Math and marketing don't always have the most harmonious relationship, as marketers at accounting firms are well aware.

From large firms with whole marketing departments to small ones with a single professional, calculating an exact return on investment is a struggle, with a number of potential problems.



"Marketing is complex all across the board, and difficult for people to understand," acknowledged Leisa Gill, director of Tennessee Top 100 Firm Lattimore Black Morgan & Cain. "It's part art and part science, and you get in trouble when you try to make it a complete science."

Naturally, accountants better understand the science end of the equation, so convincing firm partners to follow the rainbow of logos and Web site palettes all the way to the gold of hard revenue numbers can be a tricky, but necessary, endeavor.

"Historically, some of marketing is perceived as the softer side of the accounting business," said Joe Rotella, chief technical officer of usability and Web design and development practice director at software solutions provider Delphia Consulting, who has worked with accounting firms on their online marketing efforts. "But the actual work is precise and calculated."

That work -- the strategic marketing plan governing the all-important pipeline -- must be communicated clearly and early to firm partnership.

"'Partner buy-in' means you've gone to them at the end of the process, as something to sell, to buy into it," Rotella continued. "You see their body language start to switch, and they sit back with crossed arms. If you've swam to an island and know it's great out there, don't convince them to swim out from there -- it's better if you start on the same shore, to discuss it and make a plan, not buy in at the end. [Marketers] don't appreciate the educational role they can provide in the firm. Most partners didn't go to school for marketing, so [the marketers] can help with awareness and a little education."

Rotella recommends, for example, a six-month marketing boot camp for firm leadership via pizza lunches, covering everything from search engine optimization to social media.


2. 1 =/= 1

Familiarity with this marketing framework will, at times, require partners to abandon linear solutions in favor of more complex equations.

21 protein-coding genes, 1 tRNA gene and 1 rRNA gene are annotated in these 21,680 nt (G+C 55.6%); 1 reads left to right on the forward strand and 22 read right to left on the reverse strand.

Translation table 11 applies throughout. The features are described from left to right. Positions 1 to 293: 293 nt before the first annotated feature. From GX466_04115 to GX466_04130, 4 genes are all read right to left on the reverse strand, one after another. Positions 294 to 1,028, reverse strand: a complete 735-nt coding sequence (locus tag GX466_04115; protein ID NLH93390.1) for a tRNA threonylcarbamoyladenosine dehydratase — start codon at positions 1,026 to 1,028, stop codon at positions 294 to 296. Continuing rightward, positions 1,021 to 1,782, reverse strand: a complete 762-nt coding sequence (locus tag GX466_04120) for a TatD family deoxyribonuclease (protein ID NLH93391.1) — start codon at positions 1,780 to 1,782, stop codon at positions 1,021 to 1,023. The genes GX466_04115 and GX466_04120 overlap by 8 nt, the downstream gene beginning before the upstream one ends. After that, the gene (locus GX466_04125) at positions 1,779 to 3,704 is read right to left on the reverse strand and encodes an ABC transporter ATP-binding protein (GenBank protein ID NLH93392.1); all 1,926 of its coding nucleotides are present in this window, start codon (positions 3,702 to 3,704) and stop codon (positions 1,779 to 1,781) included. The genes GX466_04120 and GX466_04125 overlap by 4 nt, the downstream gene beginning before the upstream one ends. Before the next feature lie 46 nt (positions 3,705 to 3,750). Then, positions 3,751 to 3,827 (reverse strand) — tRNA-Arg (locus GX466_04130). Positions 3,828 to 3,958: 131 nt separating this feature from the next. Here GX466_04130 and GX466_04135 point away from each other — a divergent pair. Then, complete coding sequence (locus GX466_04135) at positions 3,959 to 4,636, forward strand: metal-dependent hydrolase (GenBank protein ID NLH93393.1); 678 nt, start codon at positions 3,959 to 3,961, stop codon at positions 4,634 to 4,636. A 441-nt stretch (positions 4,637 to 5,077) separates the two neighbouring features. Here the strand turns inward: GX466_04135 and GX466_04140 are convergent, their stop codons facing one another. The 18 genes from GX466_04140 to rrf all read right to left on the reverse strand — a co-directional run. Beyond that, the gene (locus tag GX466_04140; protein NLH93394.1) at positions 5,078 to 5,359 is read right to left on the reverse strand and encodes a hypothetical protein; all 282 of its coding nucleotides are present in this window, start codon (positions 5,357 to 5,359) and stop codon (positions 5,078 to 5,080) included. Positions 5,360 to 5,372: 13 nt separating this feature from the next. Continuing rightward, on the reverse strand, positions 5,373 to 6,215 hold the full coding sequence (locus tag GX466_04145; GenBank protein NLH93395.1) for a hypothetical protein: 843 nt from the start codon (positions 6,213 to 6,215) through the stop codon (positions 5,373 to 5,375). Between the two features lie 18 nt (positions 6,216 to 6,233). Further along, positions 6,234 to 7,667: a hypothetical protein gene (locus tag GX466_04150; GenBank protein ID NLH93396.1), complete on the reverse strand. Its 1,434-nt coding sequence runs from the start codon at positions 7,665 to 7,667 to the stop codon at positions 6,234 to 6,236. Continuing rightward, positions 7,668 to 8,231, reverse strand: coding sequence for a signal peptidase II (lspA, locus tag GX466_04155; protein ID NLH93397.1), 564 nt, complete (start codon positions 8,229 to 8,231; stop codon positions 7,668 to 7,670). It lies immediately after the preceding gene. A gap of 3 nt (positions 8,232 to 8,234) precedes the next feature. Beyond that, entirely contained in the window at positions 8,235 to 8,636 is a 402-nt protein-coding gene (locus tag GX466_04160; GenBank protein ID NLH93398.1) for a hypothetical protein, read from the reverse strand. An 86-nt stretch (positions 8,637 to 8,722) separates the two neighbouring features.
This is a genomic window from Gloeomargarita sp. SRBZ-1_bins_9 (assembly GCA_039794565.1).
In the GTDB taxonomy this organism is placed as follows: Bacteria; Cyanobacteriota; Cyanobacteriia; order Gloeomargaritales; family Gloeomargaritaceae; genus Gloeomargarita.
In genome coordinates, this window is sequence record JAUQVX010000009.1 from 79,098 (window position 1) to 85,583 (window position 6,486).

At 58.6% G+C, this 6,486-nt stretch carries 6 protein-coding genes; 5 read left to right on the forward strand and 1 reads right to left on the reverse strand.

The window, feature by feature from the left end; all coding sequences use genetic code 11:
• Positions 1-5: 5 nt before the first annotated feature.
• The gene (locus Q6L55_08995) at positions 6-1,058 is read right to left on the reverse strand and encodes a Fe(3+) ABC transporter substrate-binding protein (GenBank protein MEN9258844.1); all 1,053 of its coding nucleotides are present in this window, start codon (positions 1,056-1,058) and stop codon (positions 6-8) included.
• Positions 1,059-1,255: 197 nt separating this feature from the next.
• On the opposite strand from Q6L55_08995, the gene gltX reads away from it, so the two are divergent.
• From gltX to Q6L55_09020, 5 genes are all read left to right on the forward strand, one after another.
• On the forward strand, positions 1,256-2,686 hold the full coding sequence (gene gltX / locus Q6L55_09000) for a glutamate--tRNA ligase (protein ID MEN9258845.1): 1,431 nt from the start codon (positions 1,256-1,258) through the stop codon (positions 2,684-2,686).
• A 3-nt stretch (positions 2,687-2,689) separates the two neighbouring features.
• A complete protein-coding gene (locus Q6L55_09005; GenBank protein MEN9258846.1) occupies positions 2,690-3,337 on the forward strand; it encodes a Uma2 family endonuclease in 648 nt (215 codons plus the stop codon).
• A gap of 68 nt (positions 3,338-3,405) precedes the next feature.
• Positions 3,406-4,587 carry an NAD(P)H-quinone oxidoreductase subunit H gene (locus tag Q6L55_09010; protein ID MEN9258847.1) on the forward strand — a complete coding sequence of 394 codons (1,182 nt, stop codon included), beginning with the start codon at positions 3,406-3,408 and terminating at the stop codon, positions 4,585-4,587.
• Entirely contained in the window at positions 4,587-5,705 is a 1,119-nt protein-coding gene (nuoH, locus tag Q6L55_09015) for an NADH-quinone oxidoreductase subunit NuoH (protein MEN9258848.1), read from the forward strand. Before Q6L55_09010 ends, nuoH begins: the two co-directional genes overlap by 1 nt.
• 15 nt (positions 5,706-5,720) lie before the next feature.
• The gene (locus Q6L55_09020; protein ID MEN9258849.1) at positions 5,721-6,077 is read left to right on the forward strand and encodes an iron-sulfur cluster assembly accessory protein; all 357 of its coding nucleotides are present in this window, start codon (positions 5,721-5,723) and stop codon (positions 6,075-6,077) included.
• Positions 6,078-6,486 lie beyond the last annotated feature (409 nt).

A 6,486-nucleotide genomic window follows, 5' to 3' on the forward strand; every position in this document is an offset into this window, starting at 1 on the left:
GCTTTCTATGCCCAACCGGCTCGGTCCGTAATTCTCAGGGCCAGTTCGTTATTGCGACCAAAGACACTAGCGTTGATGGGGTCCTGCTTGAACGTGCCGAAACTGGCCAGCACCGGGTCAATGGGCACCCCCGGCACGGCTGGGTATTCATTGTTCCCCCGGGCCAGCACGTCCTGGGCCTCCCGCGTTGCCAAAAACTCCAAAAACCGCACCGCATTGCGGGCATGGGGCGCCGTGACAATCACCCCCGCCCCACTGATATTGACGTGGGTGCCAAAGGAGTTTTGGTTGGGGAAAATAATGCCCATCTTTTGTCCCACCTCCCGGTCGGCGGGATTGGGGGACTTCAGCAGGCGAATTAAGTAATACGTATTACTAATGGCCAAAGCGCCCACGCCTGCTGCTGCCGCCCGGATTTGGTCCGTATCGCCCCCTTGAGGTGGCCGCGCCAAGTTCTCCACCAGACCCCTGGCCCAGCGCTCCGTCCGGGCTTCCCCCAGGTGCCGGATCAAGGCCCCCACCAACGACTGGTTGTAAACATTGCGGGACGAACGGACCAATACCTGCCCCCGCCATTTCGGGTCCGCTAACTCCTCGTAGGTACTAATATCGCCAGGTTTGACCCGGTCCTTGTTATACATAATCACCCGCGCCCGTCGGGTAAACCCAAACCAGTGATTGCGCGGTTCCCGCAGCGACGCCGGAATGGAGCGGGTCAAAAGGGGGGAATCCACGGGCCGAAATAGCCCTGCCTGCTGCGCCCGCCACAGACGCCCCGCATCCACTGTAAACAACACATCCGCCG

"Marketing is typically not a one-to-one relationship," said Lori Colvin, partner and chief marketing officer of Top 30 California accounting firm Armanino. "Somebody doesn't just read a cloud paper and become a client, or attend a webinar and become a client. You have to look at it more collectively."

In other words, partners must filter some of these measurements through the more entrepreneurial perspective of a marketer. "They need that business-owner mentality," explained LBMC's Gill. "The accountant mentality [10 years ago] was, 'I'm going to spend $100, and want 10 times my return on that.' But that's not always the reality. We spend a lot of time in our marketing roles helping our firms understand that not every dollar begets another dollar or x times that dollar."

While not every ad campaign or marketing initiative will align with an accountant-friendly formula, the responsibility is still on the marketing team to calculate and communicate numbers where it can.

"Just with partners going into their legalese talk, we do the same thing," explained Katie Tolin, director of practice growth at Ohio Top 100 Firm Rea & Associates, which holds quarterly growth and motion report meetings between the principal group and the four-person marketing team to explain the latest metrics. "A handful of partners now know what search engine optimization is, but we're still trying to explain. We show it's important and contributes to the growth of the firm. We're trying to think like accountants, putting numbers to things wherever we could while deciding if it's still the best way to compute it."



Those decisions have been a point of struggle for many firms, as they decide exactly which numbers, or key performance indicators, to track. Newsletter click-throughs, Facebook "likes," new clients via phone call? The KPIs differ by firm, though Tolin recommends focusing on between five and 10.

At Rea & Associates, the e-newsletter fills one of those vital columns in its Excel calculations. "Someone signing up for a newsletter is valuable to me; it maintains regular contact, and a chance to be invited in for a longer time," Tolin shared, adding, "The number of people that opt into the newsletter and you can track back to eventually becoming clients is harder. Fancy software helps you do that, but even if you don't have it, you can use old-fashioned Excel, and make lists and assign values."

Armanino does have the sophisticated technology, after adding marketing automation tool Eloqua to its Microsoft Dynamics customer relationship management software in the last year. The software allows the firm to track the behavior of every target and client that engages with the firm's marketing efforts, according to Colvin, ranging from downloading white papers to attending events. Through the system, Armanino can collect precise numbers and narrow its KPIs.

"In 2011, we produced 284 leads," Colvin explained. "In 2012, we produced 882, with our marketing efforts and Eloqua. We have almost four times as many leads generated by getting the right technology and the right marketing campaigns."

Additionally, the firm found that in 2012, 52 percent of Armanino's new clients interacted with marketing in some capacity prior to becoming a client. "We have been tracking that for three years, but now we're able to go down deeper with all clients that engage with marketing, look at recurring work, and see the number of what has recurred based on those new targets in the last three years," Colvin said.